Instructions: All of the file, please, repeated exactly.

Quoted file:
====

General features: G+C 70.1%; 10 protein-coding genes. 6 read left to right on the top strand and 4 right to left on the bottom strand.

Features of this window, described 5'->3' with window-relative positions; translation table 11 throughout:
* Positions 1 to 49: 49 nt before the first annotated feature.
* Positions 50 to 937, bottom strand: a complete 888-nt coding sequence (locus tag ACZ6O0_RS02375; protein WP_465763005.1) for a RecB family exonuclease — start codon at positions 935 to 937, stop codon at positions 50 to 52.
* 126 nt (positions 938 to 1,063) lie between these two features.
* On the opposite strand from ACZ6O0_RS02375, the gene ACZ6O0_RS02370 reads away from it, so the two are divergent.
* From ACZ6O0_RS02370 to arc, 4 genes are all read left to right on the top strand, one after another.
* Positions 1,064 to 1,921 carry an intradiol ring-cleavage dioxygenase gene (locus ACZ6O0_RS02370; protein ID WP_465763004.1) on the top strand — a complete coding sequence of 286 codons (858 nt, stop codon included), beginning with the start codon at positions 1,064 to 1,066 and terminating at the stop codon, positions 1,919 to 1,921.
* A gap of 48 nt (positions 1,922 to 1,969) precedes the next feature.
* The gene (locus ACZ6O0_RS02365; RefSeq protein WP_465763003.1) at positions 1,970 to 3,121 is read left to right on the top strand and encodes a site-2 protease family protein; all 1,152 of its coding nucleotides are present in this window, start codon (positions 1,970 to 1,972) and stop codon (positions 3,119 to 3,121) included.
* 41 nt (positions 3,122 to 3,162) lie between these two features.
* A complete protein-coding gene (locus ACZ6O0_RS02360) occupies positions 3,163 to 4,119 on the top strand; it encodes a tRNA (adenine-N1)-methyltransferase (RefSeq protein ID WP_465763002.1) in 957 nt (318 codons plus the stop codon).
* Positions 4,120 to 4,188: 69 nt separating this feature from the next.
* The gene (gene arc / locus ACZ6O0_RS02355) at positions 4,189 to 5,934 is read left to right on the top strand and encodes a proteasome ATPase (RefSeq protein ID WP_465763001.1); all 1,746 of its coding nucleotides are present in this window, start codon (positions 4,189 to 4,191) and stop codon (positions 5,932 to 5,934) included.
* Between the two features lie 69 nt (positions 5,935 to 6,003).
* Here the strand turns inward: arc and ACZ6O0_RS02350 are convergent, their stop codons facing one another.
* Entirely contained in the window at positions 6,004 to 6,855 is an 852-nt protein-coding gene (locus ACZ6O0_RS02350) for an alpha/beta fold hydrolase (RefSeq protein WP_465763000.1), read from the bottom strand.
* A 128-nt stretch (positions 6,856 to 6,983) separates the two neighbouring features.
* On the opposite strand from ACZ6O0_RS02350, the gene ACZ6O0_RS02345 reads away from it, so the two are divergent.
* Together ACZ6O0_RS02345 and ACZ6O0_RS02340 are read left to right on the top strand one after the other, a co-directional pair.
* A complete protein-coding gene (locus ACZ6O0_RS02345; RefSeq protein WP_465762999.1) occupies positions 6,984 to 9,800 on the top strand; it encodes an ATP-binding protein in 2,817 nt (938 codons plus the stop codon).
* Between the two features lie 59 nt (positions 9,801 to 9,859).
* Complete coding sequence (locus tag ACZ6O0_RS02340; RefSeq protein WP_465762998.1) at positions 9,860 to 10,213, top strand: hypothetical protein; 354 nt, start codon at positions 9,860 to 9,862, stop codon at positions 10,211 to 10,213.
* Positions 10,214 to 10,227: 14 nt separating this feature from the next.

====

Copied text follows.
General features: G+C 70.1%; 10 protein-coding genes. 6 read left to right on the top strand and 4 right to left on the bottom strand.

Features of this window, described 5'->3' with window-relative positions; translation table 11 throughout:
* Positions 1 to 49: 49 nt before the first annotated feature.
* Positions 50 to 937, bottom strand: a complete 888-nt coding sequence (locus tag ACZ6O0_RS02375; protein WP_465763005.1) for a RecB family exonuclease — start codon at positions 935 to 937, stop codon at positions 50 to 52.
* 126 nt (positions 938 to 1,063) lie between these two features.
* On the opposite strand from ACZ6O0_RS02375, the gene ACZ6O0_RS02370 reads away from it, so the two are divergent.
* From ACZ6O0_RS02370 to arc, 4 genes are all read left to right on the top strand, one after another.
* Positions 1,064 to 1,921 carry an intradiol ring-cleavage dioxygenase gene (locus ACZ6O0_RS02370; protein ID WP_465763004.1) on the top strand — a complete coding sequence of 286 codons (858 nt, stop codon included), beginning with the start codon at positions 1,064 to 1,066 and terminating at the stop codon, positions 1,919 to 1,921.
* A gap of 48 nt (positions 1,922 to 1,969) precedes the next feature.
* The gene (locus ACZ6O0_RS02365; RefSeq protein WP_465763003.1) at positions 1,970 to 3,121 is read left to right on the top strand and encodes a site-2 protease family protein; all 1,152 of its coding nucleotides are present in this window, start codon (positions 1,970 to 1,972) and stop codon (positions 3,119 to 3,121) included.
* 41 nt (positions 3,122 to 3,162) lie between these two features.
* A complete protein-coding gene (locus ACZ6O0_RS02360) occupies positions 3,163 to 4,119 on the top strand; it encodes a tRNA (adenine-N1)-methyltransferase (RefSeq protein ID WP_465763002.1) in 957 nt (318 codons plus the stop codon).
* Positions 4,120 to 4,188: 69 nt separating this feature from the next.
* The gene (gene arc / locus ACZ6O0_RS02355) at positions 4,189 to 5,934 is read left to right on the top strand and encodes a proteasome ATPase (RefSeq protein ID WP_465763001.1); all 1,746 of its coding nucleotides are present in this window, start codon (positions 4,189 to 4,191) and stop codon (positions 5,932 to 5,934) included.
* Between the two features lie 69 nt (positions 5,935 to 6,003).
* Here the strand turns inward: arc and ACZ6O0_RS02350 are convergent, their stop codons facing one another.
* Entirely contained in the window at positions 6,004 to 6,855 is an 852-nt protein-coding gene (locus ACZ6O0_RS02350) for an alpha/beta fold hydrolase (RefSeq protein WP_465763000.1), read from the bottom strand.
* A 128-nt stretch (positions 6,856 to 6,983) separates the two neighbouring features.
* On the opposite strand from ACZ6O0_RS02350, the gene ACZ6O0_RS02345 reads away from it, so the two are divergent.
* Together ACZ6O0_RS02345 and ACZ6O0_RS02340 are read left to right on the top strand one after the other, a co-directional pair.
* A complete protein-coding gene (locus ACZ6O0_RS02345; RefSeq protein WP_465762999.1) occupies positions 6,984 to 9,800 on the top strand; it encodes an ATP-binding protein in 2,817 nt (938 codons plus the stop codon).
* Between the two features lie 59 nt (positions 9,801 to 9,859).
* Complete coding sequence (locus tag ACZ6O0_RS02340; RefSeq protein WP_465762998.1) at positions 9,860 to 10,213, top strand: hypothetical protein; 354 nt, start codon at positions 9,860 to 9,862, stop codon at positions 10,211 to 10,213.
* Positions 10,214 to 10,227: 14 nt separating this feature from the next.